It has been one month since the release of Chet: Strength Beyond Our Own, and I wanted to take just a moment to thank everyone who has purchased a copy. You the readers are the final decision makers on whether or not a book is successful. All the lipstick in world won’t change the fundamental characteristics of a pig, and the largest promotion will do little more than pile on the lipstick if a book fails to deliver for the fans.
As an independent author/publisher, I don’t have the resources to do a big marketing push when I release a book. I depend on you, the readers who enjoy what I write, to spread the word to others who may enjoy the stories I tell. That’s why it has been so gratifying to see the nice little bump in sales this past month. It has been especially interesting to note that the sales are not all for the second book in the series. In fact, taken for the month, Chet: Whispers From the Past has sold almost as many eBook copies as Chet: Strength Beyond Our Own.
I’m speculating a bit, but it appears to me the visibility spike from the release of the second book in the series has put the book in front of new potential readers and they have decided to start at the beginning. Thanks to each of you for the increased visibility and for going on and purchasing the second book. As long as you and your friends continue to read and enjoy the stories I write, I’ll keep striving to deliver content that lives up to the trust you’ve given me.
That brings me back to the pig and the lipstick. In spite of it’s crazy length, some of the early buyers have read the nearly 600 pages and are starting to provide feedback. Comments like “Curses, you kept me up late again!” and “I liked it even better than the first book.” give me hope that we won’t need any lipstick for this latest addition to the Chet series.
Thank you again for supporting my writing with your purchase and for telling your friends that Chet is worth checking out. You’re the greatest fans and friends in the world.
As difficult as it can be to write, I’m finding it can also be addictive. With a fundamentally addictive personality, I guess I’m already used to getting consumed in whatever I’m involved in. That confession out of the way, the challenge for me is how to feed the need while staying true to myself and my fans.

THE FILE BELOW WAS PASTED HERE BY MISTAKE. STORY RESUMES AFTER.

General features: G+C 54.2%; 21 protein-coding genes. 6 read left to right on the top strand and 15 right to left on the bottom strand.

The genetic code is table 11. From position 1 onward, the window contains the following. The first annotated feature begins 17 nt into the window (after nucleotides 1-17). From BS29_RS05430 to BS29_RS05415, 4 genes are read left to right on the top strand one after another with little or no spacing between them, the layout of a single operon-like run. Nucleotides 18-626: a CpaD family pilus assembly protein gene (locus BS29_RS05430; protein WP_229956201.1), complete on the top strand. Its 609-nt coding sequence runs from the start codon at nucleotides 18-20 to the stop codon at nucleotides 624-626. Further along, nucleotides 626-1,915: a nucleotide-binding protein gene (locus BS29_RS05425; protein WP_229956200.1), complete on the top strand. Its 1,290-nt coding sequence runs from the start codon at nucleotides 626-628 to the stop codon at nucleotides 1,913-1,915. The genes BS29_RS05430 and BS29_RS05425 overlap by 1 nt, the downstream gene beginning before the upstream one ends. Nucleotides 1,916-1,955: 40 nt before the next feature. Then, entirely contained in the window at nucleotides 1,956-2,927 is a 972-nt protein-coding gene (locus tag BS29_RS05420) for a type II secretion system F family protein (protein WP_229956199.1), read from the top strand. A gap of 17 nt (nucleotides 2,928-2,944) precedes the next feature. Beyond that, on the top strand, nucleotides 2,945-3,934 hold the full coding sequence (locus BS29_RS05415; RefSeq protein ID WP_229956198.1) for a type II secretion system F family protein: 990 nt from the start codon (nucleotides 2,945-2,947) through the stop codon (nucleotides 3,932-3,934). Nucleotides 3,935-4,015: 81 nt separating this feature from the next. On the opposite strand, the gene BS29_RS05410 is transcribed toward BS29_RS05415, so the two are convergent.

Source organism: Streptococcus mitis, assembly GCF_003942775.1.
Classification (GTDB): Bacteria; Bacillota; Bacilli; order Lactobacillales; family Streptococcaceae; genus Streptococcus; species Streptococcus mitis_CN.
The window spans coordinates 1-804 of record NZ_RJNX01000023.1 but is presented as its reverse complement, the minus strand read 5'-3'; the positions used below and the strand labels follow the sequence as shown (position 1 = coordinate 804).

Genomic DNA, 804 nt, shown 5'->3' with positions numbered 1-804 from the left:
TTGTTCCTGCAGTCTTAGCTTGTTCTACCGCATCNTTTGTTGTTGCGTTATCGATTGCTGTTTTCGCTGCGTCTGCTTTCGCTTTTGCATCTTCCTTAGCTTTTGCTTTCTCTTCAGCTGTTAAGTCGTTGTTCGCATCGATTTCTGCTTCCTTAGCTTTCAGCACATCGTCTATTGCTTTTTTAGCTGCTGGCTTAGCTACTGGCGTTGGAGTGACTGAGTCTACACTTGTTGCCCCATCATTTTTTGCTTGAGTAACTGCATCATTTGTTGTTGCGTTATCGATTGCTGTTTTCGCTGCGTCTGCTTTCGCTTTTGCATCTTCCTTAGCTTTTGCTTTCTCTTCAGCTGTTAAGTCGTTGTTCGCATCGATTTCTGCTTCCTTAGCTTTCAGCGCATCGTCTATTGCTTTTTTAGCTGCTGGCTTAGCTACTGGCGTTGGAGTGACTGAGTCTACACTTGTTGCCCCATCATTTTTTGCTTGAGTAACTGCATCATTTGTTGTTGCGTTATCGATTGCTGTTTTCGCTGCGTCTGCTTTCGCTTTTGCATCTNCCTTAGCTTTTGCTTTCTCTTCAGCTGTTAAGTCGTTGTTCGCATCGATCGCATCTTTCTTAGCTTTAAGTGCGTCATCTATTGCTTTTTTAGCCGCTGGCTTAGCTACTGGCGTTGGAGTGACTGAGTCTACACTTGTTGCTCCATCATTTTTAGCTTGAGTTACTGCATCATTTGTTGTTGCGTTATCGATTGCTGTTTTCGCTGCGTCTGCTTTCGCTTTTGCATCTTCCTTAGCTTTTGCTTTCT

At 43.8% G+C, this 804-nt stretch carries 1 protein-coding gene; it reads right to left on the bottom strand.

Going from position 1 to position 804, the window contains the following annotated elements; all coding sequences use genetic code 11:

I’m faced with trying to find an all too elusive point of balance within a continuously changing set of world values. On one hand it’s important to write what people want to read. On the other hand I feel an obligation to make sure what I write is actually worth reading.
It’s clear my stories have to be engaging and enjoyable or no one will want to read them, thus contributing to the decline in avid readers. (Not a particularly good thing for authors or for the world in general.) At the same time, I have a responsibility to society at large, and my posterity in particular, to try to make the world a better place than it was before I came along.
In seeking this elusive sweet spot, I find myself moving rather far afield from my comfortable zone of personal experience. (My whole life I’ve been told to write what I know. Contrary to what my children think, even at my age there’s a limit to what I know and have personally experienced.) My current project (working title Conspiring Men 1) is delving into areas where I have no experience beyond observing others and what I can learn through research. As a consequence, yesterday I did several hours of research in order to write a handful of paragraphs that will take the reader only a minute or two to read.
Conspiring Men is a major departure from what I have been creating in the Chet universe. It’s more gritty, exploring behavior and motivation from both sides of the moral and ethical fence. I’m striving to keep the story and delivery clean enough for young readers while taking a serious look at life that will benefit readers of my own advanced maturity. It’s the most ambitious project I’ve ever undertaken and I’m excited to see if I can pull together the story I’ve envisioned.
I started out discussing addiction so I probably ought to close out my thought before my rambling becomes completely obnoxious. Even as I’m realizing that writing can be addictive, there’s this little voice in the back of my mind that keeps whispering a warning about my real addiction. Try as I might I just can’t seem to get past my need for a daily fix of reading. Maybe that’s the real reason the research is consuming way more hours than the writing.
Until next time, wish me luck, and if you’re the praying kind I hope you’ll send up a few extra prayers for me.